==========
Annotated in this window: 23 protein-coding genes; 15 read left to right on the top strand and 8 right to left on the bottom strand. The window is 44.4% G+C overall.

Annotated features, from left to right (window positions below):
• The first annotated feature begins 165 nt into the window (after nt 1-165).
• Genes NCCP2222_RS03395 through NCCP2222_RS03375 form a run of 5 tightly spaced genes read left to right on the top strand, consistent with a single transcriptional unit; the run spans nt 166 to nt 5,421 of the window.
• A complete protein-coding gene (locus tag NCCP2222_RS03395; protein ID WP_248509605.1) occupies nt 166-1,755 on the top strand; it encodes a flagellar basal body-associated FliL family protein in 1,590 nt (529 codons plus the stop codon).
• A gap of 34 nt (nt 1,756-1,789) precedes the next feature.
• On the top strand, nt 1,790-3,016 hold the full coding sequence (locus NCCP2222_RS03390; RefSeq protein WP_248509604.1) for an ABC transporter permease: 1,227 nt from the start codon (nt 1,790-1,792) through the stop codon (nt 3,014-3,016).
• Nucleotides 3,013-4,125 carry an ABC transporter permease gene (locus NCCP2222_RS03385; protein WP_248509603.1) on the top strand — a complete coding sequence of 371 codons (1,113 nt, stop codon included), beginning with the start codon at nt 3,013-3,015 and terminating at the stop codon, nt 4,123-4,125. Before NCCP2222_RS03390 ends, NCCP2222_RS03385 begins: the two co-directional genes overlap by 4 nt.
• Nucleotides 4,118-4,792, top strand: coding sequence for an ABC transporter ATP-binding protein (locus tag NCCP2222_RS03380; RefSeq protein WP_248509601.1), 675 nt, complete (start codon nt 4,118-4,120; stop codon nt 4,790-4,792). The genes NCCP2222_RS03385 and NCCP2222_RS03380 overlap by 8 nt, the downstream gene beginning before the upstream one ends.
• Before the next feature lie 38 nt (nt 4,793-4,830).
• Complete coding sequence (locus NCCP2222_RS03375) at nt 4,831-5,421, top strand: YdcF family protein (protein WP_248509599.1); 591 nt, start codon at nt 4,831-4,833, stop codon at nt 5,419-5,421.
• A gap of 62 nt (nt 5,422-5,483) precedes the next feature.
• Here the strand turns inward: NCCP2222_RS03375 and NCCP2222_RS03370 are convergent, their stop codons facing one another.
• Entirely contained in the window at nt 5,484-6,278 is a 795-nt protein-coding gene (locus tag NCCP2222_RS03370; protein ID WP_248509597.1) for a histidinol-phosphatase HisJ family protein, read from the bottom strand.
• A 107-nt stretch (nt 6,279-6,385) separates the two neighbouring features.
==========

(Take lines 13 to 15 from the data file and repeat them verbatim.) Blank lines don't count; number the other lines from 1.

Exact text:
• Here the strand turns inward: NCCP2222_RS03375 and NCCP2222_RS03370 are convergent, their stop codons facing one another.
• Entirely contained in the window at nt 5,484-6,278 is a 795-nt protein-coding gene (locus tag NCCP2222_RS03370; protein ID WP_248509597.1) for a histidinol-phosphatase HisJ family protein, read from the bottom strand.
• A 107-nt stretch (nt 6,279-6,385) separates the two neighbouring features.